The smaller escort of the Sirene class initially had large winged airfoils and used speed to keep altitude. later models had better anti-grav units and used smaller airfoils. The large vessel at the front is destroyer Le Fantasque sacrifices everything else for straight out speed (rather like the WW2 class of destroyers).

During one of his periodic visits Luke Ueda-Sarson knocked up some models. The Swiss Confederation was a good choice as an enemy for the Burgundians. I can't recall any names or roles.

He also made some Dutch forces which became increasingly odd. The photo shows a mix of home defense vessels and colonial cruisers. The small vessel at the back is a city defense ship with limited mobility. At some point I intended making some similar ships suspended below balloons (the wood balls are in the box)

I'm now interested to see what the newest Osprey ruleset "castles in the Sky" is like. My initial impression is that its based around the models avaliable from Brigade models and I'm not sure if there is a points system.

Thursday, June 9, 2022

Organising a Historical refight pt 10: The New Zealand division on Crete 1941

In the final part, heres a final summary of the game from the German side along with a handful of pictures.

The Kiwi's consulting the Official history before attempting to argue a point with the game umpire. I felt I had succeeded over the 2 days when every player was annoyed with me at some point.

The German summary (again from Paul).

Summary

There was marked contrast for the Germans during each phase of the battle. The Sturm Regiment landed almost as though it was on an exercise, 3FJR was scattered over 30 square kilometres. Both took heavy casualties on landing Sturm had one battalion almost wiped out, 3FJR lost 25% spread over all battalions. The Sturm Regiment had to fight hard to gain its objectives including much hand to hand fighting, 3FJR met with early success using its superior fire power and effective support from the Stukas. Both then consolidated their positions. The Kiwis rightly concentrated their counter attack on Maleme so 3FJR had an easier, but still difficult night. 3FJR's renewed attack in the morning met with success against a position that had had troops withdrawn. Sturm was forced to launch a hurried counter attack with the Mountain battalion through a number of enemy battalions. In the end the Germans made two mistakes; either of which could have turned the battle.

I was, with Rob's agreement, too conservative, I should have accepted the risk and moved VII Battalion onto the coast road. 20 Battalion that captured the airfield and held it would have either been caught in its trucks or forced to launch an attack earlier in the night and would have arrived late or not at all.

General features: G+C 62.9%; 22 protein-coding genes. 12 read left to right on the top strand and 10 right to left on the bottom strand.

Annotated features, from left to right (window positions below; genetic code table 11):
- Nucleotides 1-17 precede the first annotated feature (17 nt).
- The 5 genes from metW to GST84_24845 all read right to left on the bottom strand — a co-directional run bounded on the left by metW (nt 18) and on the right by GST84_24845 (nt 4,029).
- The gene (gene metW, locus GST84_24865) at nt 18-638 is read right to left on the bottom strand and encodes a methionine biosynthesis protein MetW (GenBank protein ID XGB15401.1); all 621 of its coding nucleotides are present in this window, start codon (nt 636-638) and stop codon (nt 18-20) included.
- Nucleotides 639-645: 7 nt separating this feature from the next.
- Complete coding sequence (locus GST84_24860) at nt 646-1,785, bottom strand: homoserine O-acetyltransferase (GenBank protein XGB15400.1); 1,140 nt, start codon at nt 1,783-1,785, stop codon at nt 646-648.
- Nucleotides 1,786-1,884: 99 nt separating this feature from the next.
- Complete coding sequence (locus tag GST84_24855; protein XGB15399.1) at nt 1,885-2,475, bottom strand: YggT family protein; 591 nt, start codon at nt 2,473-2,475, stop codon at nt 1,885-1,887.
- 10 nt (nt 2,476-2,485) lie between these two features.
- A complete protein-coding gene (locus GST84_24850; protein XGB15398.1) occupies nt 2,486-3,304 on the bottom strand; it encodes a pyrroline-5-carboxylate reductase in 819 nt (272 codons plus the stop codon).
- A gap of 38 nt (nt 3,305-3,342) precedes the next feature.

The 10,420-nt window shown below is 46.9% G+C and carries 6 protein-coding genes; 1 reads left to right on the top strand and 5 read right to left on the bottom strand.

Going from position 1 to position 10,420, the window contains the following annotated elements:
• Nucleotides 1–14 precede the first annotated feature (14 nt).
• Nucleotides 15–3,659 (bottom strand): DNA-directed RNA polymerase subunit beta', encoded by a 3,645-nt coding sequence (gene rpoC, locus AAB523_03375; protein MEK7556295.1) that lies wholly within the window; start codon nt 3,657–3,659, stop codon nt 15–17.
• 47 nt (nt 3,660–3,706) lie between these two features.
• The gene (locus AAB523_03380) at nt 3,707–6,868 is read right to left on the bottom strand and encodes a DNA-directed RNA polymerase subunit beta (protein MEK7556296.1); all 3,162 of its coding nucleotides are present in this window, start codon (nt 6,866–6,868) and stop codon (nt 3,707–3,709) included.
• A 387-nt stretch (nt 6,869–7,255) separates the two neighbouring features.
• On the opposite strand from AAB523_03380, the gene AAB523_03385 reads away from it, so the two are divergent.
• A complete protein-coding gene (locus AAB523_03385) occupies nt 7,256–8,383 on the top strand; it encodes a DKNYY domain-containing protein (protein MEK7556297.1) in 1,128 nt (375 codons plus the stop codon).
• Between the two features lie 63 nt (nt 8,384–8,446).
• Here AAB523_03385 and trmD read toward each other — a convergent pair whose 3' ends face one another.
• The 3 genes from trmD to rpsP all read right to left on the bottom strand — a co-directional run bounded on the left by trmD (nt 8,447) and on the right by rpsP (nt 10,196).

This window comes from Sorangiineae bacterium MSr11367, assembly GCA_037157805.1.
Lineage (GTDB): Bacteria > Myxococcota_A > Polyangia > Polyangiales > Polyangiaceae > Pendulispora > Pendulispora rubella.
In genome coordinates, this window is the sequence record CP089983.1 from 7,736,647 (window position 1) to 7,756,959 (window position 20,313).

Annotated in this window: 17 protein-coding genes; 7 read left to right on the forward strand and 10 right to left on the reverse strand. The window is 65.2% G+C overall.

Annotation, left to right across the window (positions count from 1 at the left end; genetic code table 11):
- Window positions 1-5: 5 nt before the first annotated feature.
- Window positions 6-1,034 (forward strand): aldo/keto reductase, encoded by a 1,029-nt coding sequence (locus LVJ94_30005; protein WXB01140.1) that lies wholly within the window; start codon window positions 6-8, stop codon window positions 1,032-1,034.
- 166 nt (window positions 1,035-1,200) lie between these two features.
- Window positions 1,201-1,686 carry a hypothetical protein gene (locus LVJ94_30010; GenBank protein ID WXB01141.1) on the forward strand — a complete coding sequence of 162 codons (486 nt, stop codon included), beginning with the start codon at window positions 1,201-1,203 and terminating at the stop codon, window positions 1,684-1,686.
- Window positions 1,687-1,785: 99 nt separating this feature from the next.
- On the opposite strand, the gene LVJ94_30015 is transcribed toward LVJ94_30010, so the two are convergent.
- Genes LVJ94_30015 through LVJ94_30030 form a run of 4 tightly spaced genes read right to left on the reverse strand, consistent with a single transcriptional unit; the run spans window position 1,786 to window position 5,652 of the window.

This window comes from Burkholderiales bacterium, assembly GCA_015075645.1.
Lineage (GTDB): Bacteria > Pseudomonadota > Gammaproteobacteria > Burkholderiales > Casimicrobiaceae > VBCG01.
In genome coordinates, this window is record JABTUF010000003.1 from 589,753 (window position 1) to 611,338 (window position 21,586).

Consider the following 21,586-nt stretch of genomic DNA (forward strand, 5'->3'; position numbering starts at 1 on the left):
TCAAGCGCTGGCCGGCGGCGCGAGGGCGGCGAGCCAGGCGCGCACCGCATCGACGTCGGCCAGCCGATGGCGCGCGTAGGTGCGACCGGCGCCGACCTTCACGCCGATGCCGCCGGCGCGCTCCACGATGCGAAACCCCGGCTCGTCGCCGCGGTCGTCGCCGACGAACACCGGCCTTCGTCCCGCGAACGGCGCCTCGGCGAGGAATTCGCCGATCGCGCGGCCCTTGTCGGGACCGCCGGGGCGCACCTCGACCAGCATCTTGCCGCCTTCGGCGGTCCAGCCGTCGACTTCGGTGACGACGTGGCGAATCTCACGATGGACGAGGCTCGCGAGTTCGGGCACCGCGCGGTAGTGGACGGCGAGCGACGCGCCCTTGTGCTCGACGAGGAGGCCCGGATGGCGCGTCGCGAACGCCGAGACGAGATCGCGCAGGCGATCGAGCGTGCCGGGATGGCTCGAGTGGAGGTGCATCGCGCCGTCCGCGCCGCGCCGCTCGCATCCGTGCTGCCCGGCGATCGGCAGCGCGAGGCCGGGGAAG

Rob was, with my agreement, too ambitious. He should not have sent the Mountain battalion up to ??. The idea of out flanking the Kiwi position was a good one but given that they wouldn't be in position to launch their attack before dusk was not viable for the first day. If the Mountain battalion had dug in as a last ditch defence on the airfield then 20 Battalion would have been repulsed and a counter attack in the morning would very likely have recaptured the lost ground.

And 2 final pictures to finish up with.

Paul (3 FJR) and Richard (10 brigade and hangers on) were the opposing commanders at Galatas. While not looking too impressed with it all, Richard had managed to fight the Germans to a draw here.

 

Rob (Sturm regiment and Airlanding troops) and Larry, Curly and Mo Peter, Ant and Russell pointing out the suceessful counter attack at Maleme late Sunday afternoon.

And thats it (after a marathon 10 parts). The one thing that you want after 5 months work is for The game to work and provide a different experience for the players beyond the standard 4-5 hr afternoon or evening game.In retrospect I was very lucky in that the planning and choices I made worked out OK in. The small size of the forces (2 brigades per side) meant that things kept ticking along at a good rate (with me pushing a bit when I thought the game was drifting). A simple ruleset is essential when you have a group of players with varying levels of experience and Spearhead (for all its percieved faults) is that to a tee. It also means that there is no excesive hunting through the rulebook looking for some special rule that only one player remembered. The ready avaliability of the NZ oficial histories was a huge bonus.

The real pity/best thing (take your pick) was that we only played the scenario once. Honestly I don't think it would work again as the Germans had a far better idea of how to not losea after one play through. The boards were stored at the club and after a few months the hills were taken off and they were used as normal tables for many years.

And having been involved with a few scenario games over the years, my actually preference is for pickup points games as I don't have to spend weeks/months doing the research....

(Oh, and we wone best demonstration game that year beating out several 28mm refights)

Wednesday, June 8, 2022

Organising a Historical refight pt 9: The New Zealand division on Crete 1941

 In this post we have a similar report from the other side of the fence; the regimental commander of 3 FJR.

First Morning